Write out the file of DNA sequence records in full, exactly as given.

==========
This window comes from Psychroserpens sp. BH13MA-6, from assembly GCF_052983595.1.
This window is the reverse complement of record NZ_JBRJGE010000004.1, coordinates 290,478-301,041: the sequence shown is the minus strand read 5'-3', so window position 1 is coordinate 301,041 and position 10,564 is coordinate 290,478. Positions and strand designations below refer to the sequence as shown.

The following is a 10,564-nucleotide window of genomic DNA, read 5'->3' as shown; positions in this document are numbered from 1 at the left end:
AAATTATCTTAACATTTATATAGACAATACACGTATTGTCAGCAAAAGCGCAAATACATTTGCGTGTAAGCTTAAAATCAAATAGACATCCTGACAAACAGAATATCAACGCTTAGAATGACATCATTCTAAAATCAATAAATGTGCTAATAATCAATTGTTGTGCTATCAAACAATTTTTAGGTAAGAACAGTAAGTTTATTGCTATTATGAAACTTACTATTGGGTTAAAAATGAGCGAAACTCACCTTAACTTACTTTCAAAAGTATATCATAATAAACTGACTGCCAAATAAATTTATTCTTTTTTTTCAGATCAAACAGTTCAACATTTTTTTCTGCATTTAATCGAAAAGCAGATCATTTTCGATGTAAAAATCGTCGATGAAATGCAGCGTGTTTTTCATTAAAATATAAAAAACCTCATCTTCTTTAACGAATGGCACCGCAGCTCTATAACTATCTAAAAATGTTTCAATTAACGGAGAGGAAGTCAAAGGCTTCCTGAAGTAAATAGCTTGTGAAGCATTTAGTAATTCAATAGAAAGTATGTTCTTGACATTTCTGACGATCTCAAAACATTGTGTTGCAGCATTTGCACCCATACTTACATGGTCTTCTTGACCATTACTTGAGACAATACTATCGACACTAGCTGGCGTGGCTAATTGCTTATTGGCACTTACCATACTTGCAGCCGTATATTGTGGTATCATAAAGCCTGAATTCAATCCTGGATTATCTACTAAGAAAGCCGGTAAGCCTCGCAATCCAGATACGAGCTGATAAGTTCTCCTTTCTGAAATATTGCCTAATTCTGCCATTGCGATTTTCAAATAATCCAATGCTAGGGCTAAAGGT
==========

This window comes from Psychroserpens sp. BH13MA-6, from assembly GCF_052983595.1.
This window is the reverse complement of record NZ_JBRJGE010000004.1, coordinates 290,478-301,041: the sequence shown is the minus strand read 5'-3', so window position 1 is coordinate 301,041 and position 10,564 is coordinate 290,478. Positions and strand designations below refer to the sequence as shown.

The following is a 10,564-nucleotide window of genomic DNA, read 5'->3' as shown; positions in this document are numbered from 1 at the left end:
AAATTATCTTAACATTTATATAGACAATACACGTATTGTCAGCAAAAGCGCAAATACATTTGCGTGTAAGCTTAAAATCAAATAGACATCCTGACAAACAGAATATCAACGCTTAGAATGACATCATTCTAAAATCAATAAATGTGCTAATAATCAATTGTTGTGCTATCAAACAATTTTTAGGTAAGAACAGTAAGTTTATTGCTATTATGAAACTTACTATTGGGTTAAAAATGAGCGAAACTCACCTTAACTTACTTTCAAAAGTATATCATAATAAACTGACTGCCAAATAAATTTATTCTTTTTTTTCAGATCAAACAGTTCAACATTTTTTTCTGCATTTAATCGAAAAGCAGATCATTTTCGATGTAAAAATCGTCGATGAAATGCAGCGTGTTTTTCATTAAAATATAAAAAACCTCATCTTCTTTAACGAATGGCACCGCAGCTCTATAACTATCTAAAAATGTTTCAATTAACGGAGAGGAAGTCAAAGGCTTCCTGAAGTAAATAGCTTGTGAAGCATTTAGTAATTCAATAGAAAGTATGTTCTTGACATTTCTGACGATCTCAAAACATTGTGTTGCAGCATTTGCACCCATACTTACATGGTCTTCTTGACCATTACTTGAGACAATACTATCGACACTAGCTGGCGTGGCTAATTGCTTATTGGCACTTACCATACTTGCAGCCGTATATTGTGGTATCATAAAGCCTGAATTCAATCCTGGATTATCTACTAAGAAAGCCGGTAAGCCTCGCAATCCAGATACGAGCTGATAAGTTCTCCTTTCTGAAATATTGCCTAATTCTGCCATTGCGATTTTCAAATAATCCAATGCTAGGGCTAAAGGT